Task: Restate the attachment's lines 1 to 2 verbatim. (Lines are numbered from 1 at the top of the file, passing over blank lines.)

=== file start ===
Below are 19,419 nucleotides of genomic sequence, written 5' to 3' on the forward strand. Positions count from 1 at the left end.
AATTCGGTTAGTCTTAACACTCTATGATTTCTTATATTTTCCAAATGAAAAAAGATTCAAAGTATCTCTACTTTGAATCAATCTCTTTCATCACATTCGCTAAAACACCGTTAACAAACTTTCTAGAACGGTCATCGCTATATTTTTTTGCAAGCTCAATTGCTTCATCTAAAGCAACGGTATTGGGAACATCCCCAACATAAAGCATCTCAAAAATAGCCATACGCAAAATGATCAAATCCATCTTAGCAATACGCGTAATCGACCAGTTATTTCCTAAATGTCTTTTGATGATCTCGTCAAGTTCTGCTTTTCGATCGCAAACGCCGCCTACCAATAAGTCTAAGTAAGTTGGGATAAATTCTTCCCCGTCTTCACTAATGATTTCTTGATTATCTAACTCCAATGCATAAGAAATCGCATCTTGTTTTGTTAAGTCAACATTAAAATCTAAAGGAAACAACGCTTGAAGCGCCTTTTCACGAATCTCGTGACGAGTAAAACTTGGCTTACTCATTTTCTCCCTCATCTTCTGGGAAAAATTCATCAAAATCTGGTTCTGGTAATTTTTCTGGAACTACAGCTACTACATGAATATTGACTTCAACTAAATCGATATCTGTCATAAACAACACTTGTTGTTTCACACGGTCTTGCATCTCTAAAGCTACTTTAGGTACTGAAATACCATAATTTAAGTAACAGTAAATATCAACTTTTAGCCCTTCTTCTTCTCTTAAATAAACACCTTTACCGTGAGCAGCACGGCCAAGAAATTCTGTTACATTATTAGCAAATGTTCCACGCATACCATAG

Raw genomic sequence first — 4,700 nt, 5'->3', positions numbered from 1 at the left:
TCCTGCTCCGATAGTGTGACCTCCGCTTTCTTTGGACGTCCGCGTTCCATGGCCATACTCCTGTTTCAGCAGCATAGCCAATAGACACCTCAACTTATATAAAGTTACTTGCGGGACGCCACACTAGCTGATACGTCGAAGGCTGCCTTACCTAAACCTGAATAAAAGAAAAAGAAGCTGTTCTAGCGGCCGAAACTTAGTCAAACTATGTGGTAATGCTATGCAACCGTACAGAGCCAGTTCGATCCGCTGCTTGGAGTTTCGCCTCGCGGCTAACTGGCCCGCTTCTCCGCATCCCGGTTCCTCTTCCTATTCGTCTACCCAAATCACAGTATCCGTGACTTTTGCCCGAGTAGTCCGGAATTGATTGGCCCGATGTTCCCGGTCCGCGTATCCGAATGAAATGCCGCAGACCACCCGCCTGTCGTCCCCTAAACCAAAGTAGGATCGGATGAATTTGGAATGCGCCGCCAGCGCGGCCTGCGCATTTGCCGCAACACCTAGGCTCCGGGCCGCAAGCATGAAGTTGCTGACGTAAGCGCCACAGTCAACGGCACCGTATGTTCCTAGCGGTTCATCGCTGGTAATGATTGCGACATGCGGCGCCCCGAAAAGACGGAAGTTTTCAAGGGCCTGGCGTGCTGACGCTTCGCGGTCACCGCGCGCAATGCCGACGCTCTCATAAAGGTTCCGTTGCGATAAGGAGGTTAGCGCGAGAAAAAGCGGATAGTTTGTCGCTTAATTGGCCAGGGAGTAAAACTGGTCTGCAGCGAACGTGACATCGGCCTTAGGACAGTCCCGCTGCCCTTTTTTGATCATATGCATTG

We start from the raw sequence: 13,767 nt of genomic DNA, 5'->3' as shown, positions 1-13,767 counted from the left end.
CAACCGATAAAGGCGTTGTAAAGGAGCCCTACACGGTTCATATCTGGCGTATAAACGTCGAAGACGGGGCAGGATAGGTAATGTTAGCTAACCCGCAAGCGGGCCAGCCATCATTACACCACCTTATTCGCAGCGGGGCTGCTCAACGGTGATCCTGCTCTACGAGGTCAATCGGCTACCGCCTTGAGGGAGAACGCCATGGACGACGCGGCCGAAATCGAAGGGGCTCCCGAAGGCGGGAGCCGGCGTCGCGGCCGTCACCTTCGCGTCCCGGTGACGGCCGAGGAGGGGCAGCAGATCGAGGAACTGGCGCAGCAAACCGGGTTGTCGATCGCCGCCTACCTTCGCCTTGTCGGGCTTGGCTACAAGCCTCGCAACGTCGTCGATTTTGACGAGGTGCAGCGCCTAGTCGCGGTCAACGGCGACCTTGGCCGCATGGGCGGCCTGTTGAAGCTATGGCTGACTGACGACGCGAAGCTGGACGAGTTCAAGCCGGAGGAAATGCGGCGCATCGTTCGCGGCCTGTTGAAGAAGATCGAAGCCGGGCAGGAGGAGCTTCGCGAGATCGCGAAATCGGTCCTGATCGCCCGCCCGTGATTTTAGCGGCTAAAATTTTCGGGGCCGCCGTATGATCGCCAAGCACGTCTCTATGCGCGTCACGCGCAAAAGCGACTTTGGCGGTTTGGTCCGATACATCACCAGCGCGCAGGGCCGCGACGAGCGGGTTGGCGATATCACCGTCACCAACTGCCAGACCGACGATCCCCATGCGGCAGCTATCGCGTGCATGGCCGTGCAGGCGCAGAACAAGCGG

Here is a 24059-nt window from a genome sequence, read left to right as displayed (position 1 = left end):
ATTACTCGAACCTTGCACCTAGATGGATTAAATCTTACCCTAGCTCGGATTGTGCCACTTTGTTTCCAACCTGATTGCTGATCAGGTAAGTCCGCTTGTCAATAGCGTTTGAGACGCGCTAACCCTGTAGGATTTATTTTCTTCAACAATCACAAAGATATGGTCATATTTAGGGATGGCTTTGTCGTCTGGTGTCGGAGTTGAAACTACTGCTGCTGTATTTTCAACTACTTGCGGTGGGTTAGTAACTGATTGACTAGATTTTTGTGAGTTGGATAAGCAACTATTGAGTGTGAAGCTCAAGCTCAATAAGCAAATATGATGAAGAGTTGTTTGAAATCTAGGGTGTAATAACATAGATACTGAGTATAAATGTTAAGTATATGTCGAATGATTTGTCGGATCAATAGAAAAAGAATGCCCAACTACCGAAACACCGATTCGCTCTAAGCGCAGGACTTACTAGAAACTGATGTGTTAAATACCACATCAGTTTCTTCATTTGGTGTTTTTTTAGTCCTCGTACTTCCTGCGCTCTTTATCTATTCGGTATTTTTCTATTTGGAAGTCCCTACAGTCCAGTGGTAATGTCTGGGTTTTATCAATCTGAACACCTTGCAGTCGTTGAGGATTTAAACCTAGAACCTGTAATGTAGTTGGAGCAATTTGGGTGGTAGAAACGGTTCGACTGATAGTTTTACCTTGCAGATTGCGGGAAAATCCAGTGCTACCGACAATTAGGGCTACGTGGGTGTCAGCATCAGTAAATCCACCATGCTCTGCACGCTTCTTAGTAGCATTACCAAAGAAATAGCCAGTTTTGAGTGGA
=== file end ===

Below are 19,419 nucleotides of genomic sequence, written 5' to 3' on the forward strand. Positions count from 1 at the left end.
AATTCGGTTAGTCTTAACACTCTATGATTTCTTATATTTTCCAAATGAAAAAAGATTCAAAGTATCTCTACTTTGAATCAATCTCTTTCATCACATTCGCTAAAACACCGTTAACAAACTTTCTAGAACGGTCATCGCTATATTTTTTTGCAAGCTCAATTGCTTCATCTAAAGCAACGGTATTGGGAACATCCCCAACATAAAGCATCTCAAAAATAGCCATACGCAAAATGATCAAATCCATCTTAGCAATACGCGTAATCGACCAGTTATTTCCTAAATGTCTTTTGATGATCTCGTCAAGTTCTGCTTTTCGATCGCAAACGCCGCCTACCAATAAGTCTAAGTAAGTTGGGATAAATTCTTCCCCGTCTTCACTAATGATTTCTTGATTATCTAACTCCAATGCATAAGAAATCGCATCTTGTTTTGTTAAGTCAACATTAAAATCTAAAGGAAACAACGCTTGAAGCGCCTTTTCACGAATCTCGTGACGAGTAAAACTTGGCTTACTCATTTTCTCCCTCATCTTCTGGGAAAAATTCATCAAAATCTGGTTCTGGTAATTTTTCTGGAACTACAGCTACTACATGAATATTGACTTCAACTAAATCGATATCTGTCATAAACAACACTTGTTGTTTCACACGGTCTTGCATCTCTAAAGCTACTTTAGGTACTGAAATACCATAATTTAAGTAACAGTAAATATCAACTTTTAGCCCTTCTTCTTCTCTTAAATAAACACCTTTACCGTGAGCAGCACGGCCAAGAAATTCTGTTACATTATTAGCAAATGTTCCACGCATACCATAG